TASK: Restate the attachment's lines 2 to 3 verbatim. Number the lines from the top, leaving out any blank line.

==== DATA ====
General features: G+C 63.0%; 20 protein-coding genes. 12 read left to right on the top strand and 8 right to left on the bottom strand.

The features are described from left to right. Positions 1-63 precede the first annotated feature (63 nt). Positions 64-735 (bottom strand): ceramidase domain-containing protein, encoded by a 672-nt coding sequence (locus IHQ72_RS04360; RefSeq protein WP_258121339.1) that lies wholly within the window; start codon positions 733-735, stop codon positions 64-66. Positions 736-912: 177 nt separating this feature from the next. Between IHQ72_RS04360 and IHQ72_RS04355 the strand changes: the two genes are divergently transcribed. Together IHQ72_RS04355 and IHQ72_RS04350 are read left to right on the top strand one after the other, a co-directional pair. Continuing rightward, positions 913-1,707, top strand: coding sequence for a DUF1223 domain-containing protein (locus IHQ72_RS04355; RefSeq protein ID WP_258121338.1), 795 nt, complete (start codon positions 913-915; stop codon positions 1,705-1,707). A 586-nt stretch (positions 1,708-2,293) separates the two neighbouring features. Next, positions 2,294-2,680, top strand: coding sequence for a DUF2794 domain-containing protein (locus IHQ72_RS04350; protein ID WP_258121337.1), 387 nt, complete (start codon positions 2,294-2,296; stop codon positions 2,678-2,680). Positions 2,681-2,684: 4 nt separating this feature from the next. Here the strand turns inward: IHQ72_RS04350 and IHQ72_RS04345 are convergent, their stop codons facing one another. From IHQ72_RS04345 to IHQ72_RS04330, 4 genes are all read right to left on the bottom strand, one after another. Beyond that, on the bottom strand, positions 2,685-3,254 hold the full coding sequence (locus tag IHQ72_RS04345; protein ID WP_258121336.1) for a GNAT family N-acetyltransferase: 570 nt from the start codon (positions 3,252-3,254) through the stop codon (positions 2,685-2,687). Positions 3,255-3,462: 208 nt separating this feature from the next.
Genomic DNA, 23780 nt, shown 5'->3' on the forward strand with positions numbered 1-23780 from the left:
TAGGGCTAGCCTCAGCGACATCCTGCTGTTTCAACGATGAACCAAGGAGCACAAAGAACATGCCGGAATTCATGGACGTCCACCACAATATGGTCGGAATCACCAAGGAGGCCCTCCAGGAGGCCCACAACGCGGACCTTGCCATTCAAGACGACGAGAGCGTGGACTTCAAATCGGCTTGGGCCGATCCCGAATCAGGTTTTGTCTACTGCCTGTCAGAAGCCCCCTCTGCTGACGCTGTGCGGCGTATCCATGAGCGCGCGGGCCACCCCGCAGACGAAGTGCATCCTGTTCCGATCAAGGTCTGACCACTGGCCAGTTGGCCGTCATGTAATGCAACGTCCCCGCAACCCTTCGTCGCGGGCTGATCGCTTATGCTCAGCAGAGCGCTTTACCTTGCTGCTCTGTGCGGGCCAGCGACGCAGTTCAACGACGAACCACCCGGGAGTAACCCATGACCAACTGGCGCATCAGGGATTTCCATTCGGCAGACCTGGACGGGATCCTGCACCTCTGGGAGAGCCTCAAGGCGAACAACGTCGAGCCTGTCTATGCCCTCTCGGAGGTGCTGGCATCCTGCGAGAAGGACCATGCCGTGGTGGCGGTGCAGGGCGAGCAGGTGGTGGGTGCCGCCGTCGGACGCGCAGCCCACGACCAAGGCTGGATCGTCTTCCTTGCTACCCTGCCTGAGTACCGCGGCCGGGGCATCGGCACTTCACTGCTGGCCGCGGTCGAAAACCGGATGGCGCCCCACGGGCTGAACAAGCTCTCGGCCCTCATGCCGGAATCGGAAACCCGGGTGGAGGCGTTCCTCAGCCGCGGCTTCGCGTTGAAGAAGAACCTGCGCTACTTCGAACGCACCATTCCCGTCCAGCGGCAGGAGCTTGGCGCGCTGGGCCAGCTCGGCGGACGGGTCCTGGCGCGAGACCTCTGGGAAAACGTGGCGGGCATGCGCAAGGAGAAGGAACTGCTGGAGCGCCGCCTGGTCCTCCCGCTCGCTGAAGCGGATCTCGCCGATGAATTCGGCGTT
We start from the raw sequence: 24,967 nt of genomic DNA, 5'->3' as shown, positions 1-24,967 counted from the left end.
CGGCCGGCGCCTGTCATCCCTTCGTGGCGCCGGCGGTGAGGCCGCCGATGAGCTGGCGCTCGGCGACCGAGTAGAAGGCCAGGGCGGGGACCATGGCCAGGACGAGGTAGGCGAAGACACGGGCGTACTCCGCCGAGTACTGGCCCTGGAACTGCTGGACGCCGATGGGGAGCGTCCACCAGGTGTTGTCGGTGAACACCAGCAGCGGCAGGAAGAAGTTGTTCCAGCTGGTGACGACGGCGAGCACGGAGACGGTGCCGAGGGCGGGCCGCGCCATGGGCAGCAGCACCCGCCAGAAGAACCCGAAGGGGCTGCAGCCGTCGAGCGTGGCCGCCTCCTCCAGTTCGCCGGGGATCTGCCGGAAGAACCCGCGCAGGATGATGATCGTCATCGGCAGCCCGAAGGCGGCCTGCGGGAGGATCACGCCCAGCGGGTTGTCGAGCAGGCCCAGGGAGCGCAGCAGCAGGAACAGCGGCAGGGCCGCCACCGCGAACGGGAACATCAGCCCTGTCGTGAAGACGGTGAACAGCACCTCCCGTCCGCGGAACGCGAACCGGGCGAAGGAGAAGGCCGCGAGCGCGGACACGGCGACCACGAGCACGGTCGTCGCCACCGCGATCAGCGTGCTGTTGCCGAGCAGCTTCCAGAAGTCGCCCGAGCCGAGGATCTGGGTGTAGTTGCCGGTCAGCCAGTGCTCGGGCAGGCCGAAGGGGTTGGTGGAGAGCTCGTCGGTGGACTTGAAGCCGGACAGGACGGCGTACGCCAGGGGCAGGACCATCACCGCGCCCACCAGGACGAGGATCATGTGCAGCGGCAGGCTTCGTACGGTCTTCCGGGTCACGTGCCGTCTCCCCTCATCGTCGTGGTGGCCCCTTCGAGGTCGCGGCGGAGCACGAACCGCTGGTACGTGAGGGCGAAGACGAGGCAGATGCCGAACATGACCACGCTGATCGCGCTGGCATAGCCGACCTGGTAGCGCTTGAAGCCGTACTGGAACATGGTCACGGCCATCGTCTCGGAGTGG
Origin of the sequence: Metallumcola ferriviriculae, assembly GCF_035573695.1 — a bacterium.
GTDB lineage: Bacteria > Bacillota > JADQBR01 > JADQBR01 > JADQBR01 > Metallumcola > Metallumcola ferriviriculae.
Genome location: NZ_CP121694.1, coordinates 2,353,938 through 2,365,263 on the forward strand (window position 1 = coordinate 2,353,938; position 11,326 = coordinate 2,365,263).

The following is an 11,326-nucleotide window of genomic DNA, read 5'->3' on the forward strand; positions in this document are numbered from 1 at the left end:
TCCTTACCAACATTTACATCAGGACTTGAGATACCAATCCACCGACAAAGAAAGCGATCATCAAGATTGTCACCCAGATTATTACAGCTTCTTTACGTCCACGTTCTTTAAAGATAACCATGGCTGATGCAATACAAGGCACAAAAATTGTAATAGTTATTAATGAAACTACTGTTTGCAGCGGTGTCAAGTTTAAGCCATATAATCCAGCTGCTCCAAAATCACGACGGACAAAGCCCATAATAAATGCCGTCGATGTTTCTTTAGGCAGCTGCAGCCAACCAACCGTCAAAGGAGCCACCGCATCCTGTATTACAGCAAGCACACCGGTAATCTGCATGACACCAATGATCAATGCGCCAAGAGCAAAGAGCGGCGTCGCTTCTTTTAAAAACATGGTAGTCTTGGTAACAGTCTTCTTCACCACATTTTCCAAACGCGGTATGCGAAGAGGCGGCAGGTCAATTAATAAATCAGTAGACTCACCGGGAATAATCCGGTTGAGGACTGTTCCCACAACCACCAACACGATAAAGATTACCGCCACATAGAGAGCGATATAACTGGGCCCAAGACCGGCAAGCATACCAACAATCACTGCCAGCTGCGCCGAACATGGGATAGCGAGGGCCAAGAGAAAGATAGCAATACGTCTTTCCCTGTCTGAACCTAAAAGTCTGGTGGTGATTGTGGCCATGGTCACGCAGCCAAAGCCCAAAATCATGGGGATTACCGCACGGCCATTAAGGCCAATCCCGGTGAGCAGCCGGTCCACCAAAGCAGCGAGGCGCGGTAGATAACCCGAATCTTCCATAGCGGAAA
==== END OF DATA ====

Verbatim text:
The features are described from left to right. Positions 1-63 precede the first annotated feature (63 nt). Positions 64-735 (bottom strand): ceramidase domain-containing protein, encoded by a 672-nt coding sequence (locus IHQ72_RS04360; RefSeq protein WP_258121339.1) that lies wholly within the window; start codon positions 733-735, stop codon positions 64-66. Positions 736-912: 177 nt separating this feature from the next. Between IHQ72_RS04360 and IHQ72_RS04355 the strand changes: the two genes are divergently transcribed. Together IHQ72_RS04355 and IHQ72_RS04350 are read left to right on the top strand one after the other, a co-directional pair. Continuing rightward, positions 913-1,707, top strand: coding sequence for a DUF1223 domain-containing protein (locus IHQ72_RS04355; RefSeq protein ID WP_258121338.1), 795 nt, complete (start codon positions 913-915; stop codon positions 1,705-1,707). A 586-nt stretch (positions 1,708-2,293) separates the two neighbouring features. Next, positions 2,294-2,680, top strand: coding sequence for a DUF2794 domain-containing protein (locus IHQ72_RS04350; protein ID WP_258121337.1), 387 nt, complete (start codon positions 2,294-2,296; stop codon positions 2,678-2,680). Positions 2,681-2,684: 4 nt separating this feature from the next. Here the strand turns inward: IHQ72_RS04350 and IHQ72_RS04345 are convergent, their stop codons facing one another. From IHQ72_RS04345 to IHQ72_RS04330, 4 genes are all read right to left on the bottom strand, one after another. Beyond that, on the bottom strand, positions 2,685-3,254 hold the full coding sequence (locus tag IHQ72_RS04345; protein ID WP_258121336.1) for a GNAT family N-acetyltransferase: 570 nt from the start codon (positions 3,252-3,254) through the stop codon (positions 2,685-2,687). Positions 3,255-3,462: 208 nt separating this feature from the next.
Genomic DNA, 23780 nt, shown 5'->3' on the forward strand with positions numbered 1-23780 from the left: